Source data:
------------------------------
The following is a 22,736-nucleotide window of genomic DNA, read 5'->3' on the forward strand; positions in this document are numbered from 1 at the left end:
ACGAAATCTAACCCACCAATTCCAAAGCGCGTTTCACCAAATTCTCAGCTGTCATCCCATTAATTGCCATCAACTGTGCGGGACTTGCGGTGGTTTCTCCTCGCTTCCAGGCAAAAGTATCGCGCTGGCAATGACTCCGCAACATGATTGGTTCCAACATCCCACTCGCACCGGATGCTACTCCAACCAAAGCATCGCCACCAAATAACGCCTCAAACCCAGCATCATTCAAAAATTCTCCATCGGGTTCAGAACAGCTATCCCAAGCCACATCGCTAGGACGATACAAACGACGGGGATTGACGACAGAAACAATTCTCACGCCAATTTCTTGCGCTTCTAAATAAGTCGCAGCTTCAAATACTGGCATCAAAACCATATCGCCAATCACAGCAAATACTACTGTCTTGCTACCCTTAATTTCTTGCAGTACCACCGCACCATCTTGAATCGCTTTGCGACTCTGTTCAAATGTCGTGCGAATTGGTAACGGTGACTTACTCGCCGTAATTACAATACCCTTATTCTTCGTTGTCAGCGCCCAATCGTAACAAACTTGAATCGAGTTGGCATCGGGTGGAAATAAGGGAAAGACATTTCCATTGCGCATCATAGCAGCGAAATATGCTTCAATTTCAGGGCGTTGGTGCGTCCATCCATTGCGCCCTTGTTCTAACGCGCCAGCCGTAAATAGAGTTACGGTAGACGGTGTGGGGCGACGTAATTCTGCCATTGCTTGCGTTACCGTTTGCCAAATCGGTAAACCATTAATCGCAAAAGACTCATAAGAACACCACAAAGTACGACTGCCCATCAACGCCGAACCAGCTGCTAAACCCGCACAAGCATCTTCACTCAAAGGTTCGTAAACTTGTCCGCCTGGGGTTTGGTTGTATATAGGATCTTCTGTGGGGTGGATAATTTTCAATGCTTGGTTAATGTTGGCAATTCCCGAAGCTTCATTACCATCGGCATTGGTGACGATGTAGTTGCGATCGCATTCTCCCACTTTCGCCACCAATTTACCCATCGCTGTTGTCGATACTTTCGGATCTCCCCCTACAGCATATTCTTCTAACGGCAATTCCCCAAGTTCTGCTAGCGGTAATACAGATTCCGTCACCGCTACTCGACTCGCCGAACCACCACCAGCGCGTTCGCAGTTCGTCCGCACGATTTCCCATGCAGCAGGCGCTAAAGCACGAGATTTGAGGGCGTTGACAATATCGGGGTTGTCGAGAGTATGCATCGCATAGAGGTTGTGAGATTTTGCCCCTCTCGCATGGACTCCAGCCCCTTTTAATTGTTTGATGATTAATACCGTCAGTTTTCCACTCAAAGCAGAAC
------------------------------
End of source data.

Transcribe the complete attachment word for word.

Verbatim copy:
The following is a 22,736-nucleotide window of genomic DNA, read 5'->3' on the forward strand; positions in this document are numbered from 1 at the left end:
ACGAAATCTAACCCACCAATTCCAAAGCGCGTTTCACCAAATTCTCAGCTGTCATCCCATTAATTGCCATCAACTGTGCGGGACTTGCGGTGGTTTCTCCTCGCTTCCAGGCAAAAGTATCGCGCTGGCAATGACTCCGCAACATGATTGGTTCCAACATCCCACTCGCACCGGATGCTACTCCAACCAAAGCATCGCCACCAAATAACGCCTCAAACCCAGCATCATTCAAAAATTCTCCATCGGGTTCAGAACAGCTATCCCAAGCCACATCGCTAGGACGATACAAACGACGGGGATTGACGACAGAAACAATTCTCACGCCAATTTCTTGCGCTTCTAAATAAGTCGCAGCTTCAAATACTGGCATCAAAACCATATCGCCAATCACAGCAAATACTACTGTCTTGCTACCCTTAATTTCTTGCAGTACCACCGCACCATCTTGAATCGCTTTGCGACTCTGTTCAAATGTCGTGCGAATTGGTAACGGTGACTTACTCGCCGTAATTACAATACCCTTATTCTTCGTTGTCAGCGCCCAATCGTAACAAACTTGAATCGAGTTGGCATCGGGTGGAAATAAGGGAAAGACATTTCCATTGCGCATCATAGCAGCGAAATATGCTTCAATTTCAGGGCGTTGGTGCGTCCATCCATTGCGCCCTTGTTCTAACGCGCCAGCCGTAAATAGAGTTACGGTAGACGGTGTGGGGCGACGTAATTCTGCCATTGCTTGCGTTACCGTTTGCCAAATCGGTAAACCATTAATCGCAAAAGACTCATAAGAACACCACAAAGTACGACTGCCCATCAACGCCGAACCAGCTGCTAAACCCGCACAAGCATCTTCACTCAAAGGTTCGTAAACTTGTCCGCCTGGGGTTTGGTTGTATATAGGATCTTCTGTGGGGTGGATAATTTTCAATGCTTGGTTAATGTTGGCAATTCCCGAAGCTTCATTACCATCGGCATTGGTGACGATGTAGTTGCGATCGCATTCTCCCACTTTCGCCACCAATTTACCCATCGCTGTTGTCGATACTTTCGGATCTCCCCCTACAGCATATTCTTCTAACGGCAATTCCCCAAGTTCTGCTAGCGGTAATACAGATTCCGTCACCGCTACTCGACTCGCCGAACCACCACCAGCGCGTTCGCAGTTCGTCCGCACGATTTCCCATGCAGCAGGCGCTAAAGCACGAGATTTGAGGGCGTTGACAATATCGGGGTTGTCGAGAGTATGCATCGCATAGAGGTTGTGAGATTTTGCCCCTCTCGCATGGACTCCAGCCCCTTTTAATTGTTTGATGATTAATACCGTCAGTTTTCCACTCAAAGCAGAAC